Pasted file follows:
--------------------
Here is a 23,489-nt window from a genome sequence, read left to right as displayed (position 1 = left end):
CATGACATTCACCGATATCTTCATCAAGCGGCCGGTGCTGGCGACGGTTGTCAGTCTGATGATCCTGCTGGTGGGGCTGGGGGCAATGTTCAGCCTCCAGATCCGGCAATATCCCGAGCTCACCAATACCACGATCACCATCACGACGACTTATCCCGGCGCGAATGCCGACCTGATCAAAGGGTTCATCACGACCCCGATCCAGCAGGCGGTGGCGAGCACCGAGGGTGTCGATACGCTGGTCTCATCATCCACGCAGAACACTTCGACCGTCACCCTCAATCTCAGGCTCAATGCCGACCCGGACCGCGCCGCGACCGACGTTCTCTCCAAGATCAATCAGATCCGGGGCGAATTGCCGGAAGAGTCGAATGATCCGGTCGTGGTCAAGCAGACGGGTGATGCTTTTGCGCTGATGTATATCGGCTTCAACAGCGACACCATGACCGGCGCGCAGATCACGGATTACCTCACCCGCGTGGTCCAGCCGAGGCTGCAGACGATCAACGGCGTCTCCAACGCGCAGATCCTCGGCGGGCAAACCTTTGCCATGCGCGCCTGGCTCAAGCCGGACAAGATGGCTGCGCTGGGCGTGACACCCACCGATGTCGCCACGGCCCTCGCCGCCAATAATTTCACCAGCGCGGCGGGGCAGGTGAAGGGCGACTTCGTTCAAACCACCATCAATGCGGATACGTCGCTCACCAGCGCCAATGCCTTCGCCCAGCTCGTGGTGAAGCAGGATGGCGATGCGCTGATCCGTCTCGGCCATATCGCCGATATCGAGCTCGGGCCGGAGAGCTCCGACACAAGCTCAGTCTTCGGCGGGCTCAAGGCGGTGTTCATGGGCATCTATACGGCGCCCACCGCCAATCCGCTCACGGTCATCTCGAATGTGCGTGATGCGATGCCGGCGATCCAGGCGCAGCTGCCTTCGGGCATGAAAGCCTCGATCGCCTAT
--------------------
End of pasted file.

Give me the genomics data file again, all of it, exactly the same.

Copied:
Here is a 23,489-nt window from a genome sequence, read left to right as displayed (position 1 = left end):
CATGACATTCACCGATATCTTCATCAAGCGGCCGGTGCTGGCGACGGTTGTCAGTCTGATGATCCTGCTGGTGGGGCTGGGGGCAATGTTCAGCCTCCAGATCCGGCAATATCCCGAGCTCACCAATACCACGATCACCATCACGACGACTTATCCCGGCGCGAATGCCGACCTGATCAAAGGGTTCATCACGACCCCGATCCAGCAGGCGGTGGCGAGCACCGAGGGTGTCGATACGCTGGTCTCATCATCCACGCAGAACACTTCGACCGTCACCCTCAATCTCAGGCTCAATGCCGACCCGGACCGCGCCGCGACCGACGTTCTCTCCAAGATCAATCAGATCCGGGGCGAATTGCCGGAAGAGTCGAATGATCCGGTCGTGGTCAAGCAGACGGGTGATGCTTTTGCGCTGATGTATATCGGCTTCAACAGCGACACCATGACCGGCGCGCAGATCACGGATTACCTCACCCGCGTGGTCCAGCCGAGGCTGCAGACGATCAACGGCGTCTCCAACGCGCAGATCCTCGGCGGGCAAACCTTTGCCATGCGCGCCTGGCTCAAGCCGGACAAGATGGCTGCGCTGGGCGTGACACCCACCGATGTCGCCACGGCCCTCGCCGCCAATAATTTCACCAGCGCGGCGGGGCAGGTGAAGGGCGACTTCGTTCAAACCACCATCAATGCGGATACGTCGCTCACCAGCGCCAATGCCTTCGCCCAGCTCGTGGTGAAGCAGGATGGCGATGCGCTGATCCGTCTCGGCCATATCGCCGATATCGAGCTCGGGCCGGAGAGCTCCGACACAAGCTCAGTCTTCGGCGGGCTCAAGGCGGTGTTCATGGGCATCTATACGGCGCCCACCGCCAATCCGCTCACGGTCATCTCGAATGTGCGTGATGCGATGCCGGCGATCCAGGCGCAGCTGCCTTCGGGCATGAAAGCCTCGATCGCCTAT